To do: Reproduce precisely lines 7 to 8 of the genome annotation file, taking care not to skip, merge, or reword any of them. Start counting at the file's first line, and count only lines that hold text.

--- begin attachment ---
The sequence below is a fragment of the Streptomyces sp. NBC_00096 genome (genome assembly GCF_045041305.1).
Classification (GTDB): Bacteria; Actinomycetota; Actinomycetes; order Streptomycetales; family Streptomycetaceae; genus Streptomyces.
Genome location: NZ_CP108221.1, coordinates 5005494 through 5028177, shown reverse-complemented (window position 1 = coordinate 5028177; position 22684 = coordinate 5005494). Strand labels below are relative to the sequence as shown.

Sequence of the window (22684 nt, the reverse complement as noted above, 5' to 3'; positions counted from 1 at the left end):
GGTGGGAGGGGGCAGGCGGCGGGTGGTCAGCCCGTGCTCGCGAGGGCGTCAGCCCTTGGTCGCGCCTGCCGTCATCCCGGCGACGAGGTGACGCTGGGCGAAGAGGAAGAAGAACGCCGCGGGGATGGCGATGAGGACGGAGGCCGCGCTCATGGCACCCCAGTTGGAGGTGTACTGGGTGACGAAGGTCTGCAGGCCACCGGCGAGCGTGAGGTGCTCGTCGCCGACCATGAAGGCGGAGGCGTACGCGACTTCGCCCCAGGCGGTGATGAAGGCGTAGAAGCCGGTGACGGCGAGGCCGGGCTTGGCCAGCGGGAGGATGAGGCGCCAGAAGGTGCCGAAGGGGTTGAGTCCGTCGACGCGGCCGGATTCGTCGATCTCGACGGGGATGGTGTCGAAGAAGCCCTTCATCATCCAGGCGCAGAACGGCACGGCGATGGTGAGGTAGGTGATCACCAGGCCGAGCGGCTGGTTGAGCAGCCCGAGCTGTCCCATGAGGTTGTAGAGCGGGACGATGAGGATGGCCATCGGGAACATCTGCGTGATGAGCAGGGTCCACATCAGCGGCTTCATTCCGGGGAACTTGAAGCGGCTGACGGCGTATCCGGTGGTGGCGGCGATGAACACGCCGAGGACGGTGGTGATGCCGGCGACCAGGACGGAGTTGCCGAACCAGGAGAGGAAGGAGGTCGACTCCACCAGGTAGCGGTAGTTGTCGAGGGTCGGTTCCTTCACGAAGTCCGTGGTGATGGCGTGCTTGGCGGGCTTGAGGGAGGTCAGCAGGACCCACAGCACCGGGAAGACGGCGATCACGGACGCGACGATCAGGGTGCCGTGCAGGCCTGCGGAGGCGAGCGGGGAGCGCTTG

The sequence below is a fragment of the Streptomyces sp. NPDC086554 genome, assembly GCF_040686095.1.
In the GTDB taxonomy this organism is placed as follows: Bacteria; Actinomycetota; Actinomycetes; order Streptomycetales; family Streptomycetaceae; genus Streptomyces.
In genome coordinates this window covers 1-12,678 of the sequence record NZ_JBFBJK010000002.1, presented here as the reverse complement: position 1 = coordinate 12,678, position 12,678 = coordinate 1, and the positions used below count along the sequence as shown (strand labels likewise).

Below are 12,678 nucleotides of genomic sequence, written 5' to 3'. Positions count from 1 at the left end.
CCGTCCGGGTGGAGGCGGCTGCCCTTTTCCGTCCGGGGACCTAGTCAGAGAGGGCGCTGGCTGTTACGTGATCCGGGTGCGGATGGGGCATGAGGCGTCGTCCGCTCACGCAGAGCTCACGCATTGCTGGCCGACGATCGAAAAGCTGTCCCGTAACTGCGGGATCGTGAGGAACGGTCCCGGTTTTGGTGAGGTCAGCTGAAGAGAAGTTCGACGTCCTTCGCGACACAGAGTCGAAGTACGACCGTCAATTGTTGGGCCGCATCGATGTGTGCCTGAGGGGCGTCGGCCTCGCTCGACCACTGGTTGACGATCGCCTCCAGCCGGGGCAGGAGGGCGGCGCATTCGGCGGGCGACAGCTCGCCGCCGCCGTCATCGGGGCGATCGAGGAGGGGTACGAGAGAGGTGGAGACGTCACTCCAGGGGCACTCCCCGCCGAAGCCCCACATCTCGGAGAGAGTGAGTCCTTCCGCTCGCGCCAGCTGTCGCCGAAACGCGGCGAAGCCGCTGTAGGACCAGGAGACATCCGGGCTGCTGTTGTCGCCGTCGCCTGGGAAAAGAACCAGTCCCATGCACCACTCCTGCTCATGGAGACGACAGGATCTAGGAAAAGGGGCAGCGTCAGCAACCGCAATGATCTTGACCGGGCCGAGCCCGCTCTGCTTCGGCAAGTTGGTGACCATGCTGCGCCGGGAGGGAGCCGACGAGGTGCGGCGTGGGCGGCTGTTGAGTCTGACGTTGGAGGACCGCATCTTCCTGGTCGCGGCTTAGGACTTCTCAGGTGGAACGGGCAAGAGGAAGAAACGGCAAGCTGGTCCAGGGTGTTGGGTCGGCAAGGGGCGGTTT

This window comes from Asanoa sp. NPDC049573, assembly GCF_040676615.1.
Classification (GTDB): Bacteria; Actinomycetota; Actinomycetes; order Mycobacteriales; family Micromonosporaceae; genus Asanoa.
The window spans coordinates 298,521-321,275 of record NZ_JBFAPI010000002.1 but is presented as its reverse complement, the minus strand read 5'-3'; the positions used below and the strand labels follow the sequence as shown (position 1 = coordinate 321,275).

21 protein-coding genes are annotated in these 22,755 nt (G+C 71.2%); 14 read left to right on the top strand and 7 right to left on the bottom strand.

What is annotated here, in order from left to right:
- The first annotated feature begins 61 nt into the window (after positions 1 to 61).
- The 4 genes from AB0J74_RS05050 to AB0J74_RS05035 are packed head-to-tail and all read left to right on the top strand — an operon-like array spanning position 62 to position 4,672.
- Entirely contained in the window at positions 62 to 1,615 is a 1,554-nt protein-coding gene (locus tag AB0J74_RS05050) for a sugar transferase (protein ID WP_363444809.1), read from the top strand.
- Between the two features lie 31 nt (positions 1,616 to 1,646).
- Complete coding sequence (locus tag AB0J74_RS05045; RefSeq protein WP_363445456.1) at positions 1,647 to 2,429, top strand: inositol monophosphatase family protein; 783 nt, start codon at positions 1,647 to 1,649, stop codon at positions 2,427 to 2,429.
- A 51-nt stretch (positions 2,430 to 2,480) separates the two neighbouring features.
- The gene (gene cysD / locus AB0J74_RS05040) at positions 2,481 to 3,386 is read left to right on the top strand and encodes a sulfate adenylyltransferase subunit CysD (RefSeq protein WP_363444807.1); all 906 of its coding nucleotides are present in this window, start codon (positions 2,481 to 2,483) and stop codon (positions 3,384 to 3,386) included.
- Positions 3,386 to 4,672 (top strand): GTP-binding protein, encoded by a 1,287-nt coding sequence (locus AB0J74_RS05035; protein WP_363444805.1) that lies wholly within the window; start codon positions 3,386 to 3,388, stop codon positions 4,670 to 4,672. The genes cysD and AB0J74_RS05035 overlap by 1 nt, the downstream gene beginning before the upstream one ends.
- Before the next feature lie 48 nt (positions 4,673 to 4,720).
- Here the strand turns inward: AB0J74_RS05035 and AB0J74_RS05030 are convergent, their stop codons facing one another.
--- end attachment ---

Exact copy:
In the GTDB taxonomy this organism is placed as follows: Bacteria; Actinomycetota; Actinomycetes; order Streptomycetales; family Streptomycetaceae; genus Streptomyces.
In genome coordinates this window covers 1-12,678 of the sequence record NZ_JBFBJK010000002.1, presented here as the reverse complement: position 1 = coordinate 12,678, position 12,678 = coordinate 1, and the positions used below count along the sequence as shown (strand labels likewise).